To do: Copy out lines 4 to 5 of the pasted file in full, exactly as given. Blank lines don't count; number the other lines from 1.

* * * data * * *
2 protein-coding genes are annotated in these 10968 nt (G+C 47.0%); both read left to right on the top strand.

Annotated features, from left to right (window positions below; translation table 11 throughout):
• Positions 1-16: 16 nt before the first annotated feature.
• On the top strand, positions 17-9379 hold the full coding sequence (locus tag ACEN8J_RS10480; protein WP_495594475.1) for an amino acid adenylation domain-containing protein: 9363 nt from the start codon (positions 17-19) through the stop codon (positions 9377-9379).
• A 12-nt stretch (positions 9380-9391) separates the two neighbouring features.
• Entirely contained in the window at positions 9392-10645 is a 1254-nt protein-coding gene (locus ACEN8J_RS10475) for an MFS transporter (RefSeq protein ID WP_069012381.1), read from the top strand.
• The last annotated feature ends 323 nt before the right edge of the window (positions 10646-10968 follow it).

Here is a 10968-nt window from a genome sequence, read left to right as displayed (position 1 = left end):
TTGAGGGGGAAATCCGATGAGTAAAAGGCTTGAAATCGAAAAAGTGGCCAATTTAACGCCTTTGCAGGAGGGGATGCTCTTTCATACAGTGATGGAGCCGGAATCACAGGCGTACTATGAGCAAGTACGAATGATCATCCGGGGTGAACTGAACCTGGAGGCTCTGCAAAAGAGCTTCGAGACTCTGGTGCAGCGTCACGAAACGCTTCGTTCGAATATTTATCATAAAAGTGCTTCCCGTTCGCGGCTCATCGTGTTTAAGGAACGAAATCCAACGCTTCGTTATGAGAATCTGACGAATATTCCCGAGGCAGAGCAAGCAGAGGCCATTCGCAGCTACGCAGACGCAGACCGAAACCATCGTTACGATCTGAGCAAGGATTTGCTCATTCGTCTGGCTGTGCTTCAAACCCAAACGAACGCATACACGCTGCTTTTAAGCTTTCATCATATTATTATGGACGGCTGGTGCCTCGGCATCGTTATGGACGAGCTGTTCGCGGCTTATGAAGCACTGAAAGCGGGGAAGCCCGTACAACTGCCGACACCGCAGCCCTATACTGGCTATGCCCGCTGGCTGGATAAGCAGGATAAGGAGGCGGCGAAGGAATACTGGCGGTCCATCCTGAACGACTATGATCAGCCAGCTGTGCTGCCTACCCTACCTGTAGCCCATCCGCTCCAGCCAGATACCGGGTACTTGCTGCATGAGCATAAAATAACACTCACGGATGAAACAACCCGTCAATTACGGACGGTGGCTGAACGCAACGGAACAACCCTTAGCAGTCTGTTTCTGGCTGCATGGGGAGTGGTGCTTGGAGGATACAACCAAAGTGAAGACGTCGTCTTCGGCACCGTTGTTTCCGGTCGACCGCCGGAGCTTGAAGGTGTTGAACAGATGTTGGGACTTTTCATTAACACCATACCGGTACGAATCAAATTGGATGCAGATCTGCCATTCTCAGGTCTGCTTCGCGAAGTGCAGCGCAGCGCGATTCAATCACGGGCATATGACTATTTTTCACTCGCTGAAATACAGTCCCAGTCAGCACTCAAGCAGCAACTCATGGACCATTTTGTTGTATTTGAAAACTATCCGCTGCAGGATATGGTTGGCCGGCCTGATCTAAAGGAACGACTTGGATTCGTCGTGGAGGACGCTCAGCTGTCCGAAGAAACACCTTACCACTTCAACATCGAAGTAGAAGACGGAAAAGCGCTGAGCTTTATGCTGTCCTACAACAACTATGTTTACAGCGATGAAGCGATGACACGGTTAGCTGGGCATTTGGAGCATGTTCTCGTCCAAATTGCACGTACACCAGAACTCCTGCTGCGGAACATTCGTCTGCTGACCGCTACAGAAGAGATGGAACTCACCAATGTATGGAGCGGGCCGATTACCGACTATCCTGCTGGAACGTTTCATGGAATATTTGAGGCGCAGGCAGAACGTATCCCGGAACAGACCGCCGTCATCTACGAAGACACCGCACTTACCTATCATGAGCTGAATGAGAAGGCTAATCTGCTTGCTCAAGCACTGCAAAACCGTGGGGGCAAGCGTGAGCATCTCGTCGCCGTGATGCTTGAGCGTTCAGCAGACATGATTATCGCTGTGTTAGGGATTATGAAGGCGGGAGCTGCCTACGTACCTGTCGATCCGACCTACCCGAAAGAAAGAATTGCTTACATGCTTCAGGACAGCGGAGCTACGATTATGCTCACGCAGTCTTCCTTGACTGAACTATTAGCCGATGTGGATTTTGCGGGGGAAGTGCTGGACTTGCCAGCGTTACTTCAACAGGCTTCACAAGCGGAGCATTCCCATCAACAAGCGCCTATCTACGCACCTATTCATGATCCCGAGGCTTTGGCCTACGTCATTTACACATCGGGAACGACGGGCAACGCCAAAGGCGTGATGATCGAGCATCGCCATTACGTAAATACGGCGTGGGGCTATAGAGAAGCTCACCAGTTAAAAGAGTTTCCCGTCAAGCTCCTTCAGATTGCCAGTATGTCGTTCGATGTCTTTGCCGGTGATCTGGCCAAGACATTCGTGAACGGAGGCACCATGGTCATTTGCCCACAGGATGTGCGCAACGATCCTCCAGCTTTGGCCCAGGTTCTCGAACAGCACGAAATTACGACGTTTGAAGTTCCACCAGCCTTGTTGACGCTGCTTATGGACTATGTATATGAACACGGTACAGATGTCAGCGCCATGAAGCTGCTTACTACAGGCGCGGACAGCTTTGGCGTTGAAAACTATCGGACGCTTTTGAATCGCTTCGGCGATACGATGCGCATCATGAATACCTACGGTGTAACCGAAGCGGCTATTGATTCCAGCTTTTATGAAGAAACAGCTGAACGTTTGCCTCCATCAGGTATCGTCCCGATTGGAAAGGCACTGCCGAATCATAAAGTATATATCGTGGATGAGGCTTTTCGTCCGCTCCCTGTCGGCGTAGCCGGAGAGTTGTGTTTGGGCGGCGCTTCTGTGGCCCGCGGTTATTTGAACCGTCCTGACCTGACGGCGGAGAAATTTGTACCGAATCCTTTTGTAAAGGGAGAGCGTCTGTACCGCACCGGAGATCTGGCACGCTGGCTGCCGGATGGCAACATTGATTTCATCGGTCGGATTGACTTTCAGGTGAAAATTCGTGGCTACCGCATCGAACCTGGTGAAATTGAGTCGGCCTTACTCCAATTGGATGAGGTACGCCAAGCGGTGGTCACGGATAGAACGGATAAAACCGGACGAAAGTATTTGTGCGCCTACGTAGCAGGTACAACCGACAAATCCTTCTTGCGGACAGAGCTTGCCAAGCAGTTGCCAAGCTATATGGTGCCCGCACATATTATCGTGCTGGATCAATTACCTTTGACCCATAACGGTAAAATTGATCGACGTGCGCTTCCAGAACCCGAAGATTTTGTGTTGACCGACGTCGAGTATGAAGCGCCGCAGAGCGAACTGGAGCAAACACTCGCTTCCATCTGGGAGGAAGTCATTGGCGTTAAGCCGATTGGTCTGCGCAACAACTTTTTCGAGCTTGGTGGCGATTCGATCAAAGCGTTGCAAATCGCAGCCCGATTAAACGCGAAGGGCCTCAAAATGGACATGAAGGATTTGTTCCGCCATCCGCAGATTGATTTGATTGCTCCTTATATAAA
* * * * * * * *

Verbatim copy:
• On the top strand, positions 17-9379 hold the full coding sequence (locus tag ACEN8J_RS10480; protein WP_495594475.1) for an amino acid adenylation domain-containing protein: 9363 nt from the start codon (positions 17-19) through the stop codon (positions 9377-9379).
• A 12-nt stretch (positions 9380-9391) separates the two neighbouring features.